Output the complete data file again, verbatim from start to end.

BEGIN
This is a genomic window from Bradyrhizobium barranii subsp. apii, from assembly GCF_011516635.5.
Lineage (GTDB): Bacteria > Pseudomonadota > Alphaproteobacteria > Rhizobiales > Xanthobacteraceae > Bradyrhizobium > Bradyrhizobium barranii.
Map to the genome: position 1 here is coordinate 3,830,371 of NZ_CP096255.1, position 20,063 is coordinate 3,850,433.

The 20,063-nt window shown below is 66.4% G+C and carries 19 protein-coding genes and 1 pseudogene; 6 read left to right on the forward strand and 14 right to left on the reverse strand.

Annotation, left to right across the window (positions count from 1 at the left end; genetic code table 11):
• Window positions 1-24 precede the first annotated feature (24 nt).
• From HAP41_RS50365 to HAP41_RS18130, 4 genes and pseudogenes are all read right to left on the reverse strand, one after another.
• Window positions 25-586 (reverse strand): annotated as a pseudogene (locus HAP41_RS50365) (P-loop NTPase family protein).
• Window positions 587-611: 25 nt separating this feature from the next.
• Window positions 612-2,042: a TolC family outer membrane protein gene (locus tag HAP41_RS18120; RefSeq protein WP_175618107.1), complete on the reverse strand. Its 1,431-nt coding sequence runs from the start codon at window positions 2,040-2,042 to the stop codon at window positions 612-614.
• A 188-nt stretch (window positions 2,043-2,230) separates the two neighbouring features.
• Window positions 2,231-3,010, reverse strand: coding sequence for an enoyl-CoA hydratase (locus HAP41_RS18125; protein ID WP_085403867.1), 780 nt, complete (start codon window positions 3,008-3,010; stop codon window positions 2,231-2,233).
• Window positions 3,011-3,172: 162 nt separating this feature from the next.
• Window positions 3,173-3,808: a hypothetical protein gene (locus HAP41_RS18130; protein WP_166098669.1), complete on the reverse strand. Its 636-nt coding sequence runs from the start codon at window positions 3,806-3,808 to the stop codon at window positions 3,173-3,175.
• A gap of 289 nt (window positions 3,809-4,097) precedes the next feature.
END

This is a genomic window from Bradyrhizobium barranii subsp. apii, from assembly GCF_011516635.5.
Lineage (GTDB): Bacteria > Pseudomonadota > Alphaproteobacteria > Rhizobiales > Xanthobacteraceae > Bradyrhizobium > Bradyrhizobium barranii.
Map to the genome: position 1 here is coordinate 3,830,371 of NZ_CP096255.1, position 20,063 is coordinate 3,850,433.

The 20,063-nt window shown below is 66.4% G+C and carries 19 protein-coding genes and 1 pseudogene; 6 read left to right on the forward strand and 14 right to left on the reverse strand.

Annotation, left to right across the window (positions count from 1 at the left end; genetic code table 11):
• Window positions 1-24 precede the first annotated feature (24 nt).
• From HAP41_RS50365 to HAP41_RS18130, 4 genes and pseudogenes are all read right to left on the reverse strand, one after another.
• Window positions 25-586 (reverse strand): annotated as a pseudogene (locus HAP41_RS50365) (P-loop NTPase family protein).
• Window positions 587-611: 25 nt separating this feature from the next.
• Window positions 612-2,042: a TolC family outer membrane protein gene (locus tag HAP41_RS18120; RefSeq protein WP_175618107.1), complete on the reverse strand. Its 1,431-nt coding sequence runs from the start codon at window positions 2,040-2,042 to the stop codon at window positions 612-614.
• A 188-nt stretch (window positions 2,043-2,230) separates the two neighbouring features.
• Window positions 2,231-3,010, reverse strand: coding sequence for an enoyl-CoA hydratase (locus HAP41_RS18125; protein ID WP_085403867.1), 780 nt, complete (start codon window positions 3,008-3,010; stop codon window positions 2,231-2,233).
• Window positions 3,011-3,172: 162 nt separating this feature from the next.
• Window positions 3,173-3,808: a hypothetical protein gene (locus HAP41_RS18130; protein WP_166098669.1), complete on the reverse strand. Its 636-nt coding sequence runs from the start codon at window positions 3,806-3,808 to the stop codon at window positions 3,173-3,175.
• A gap of 289 nt (window positions 3,809-4,097) precedes the next feature.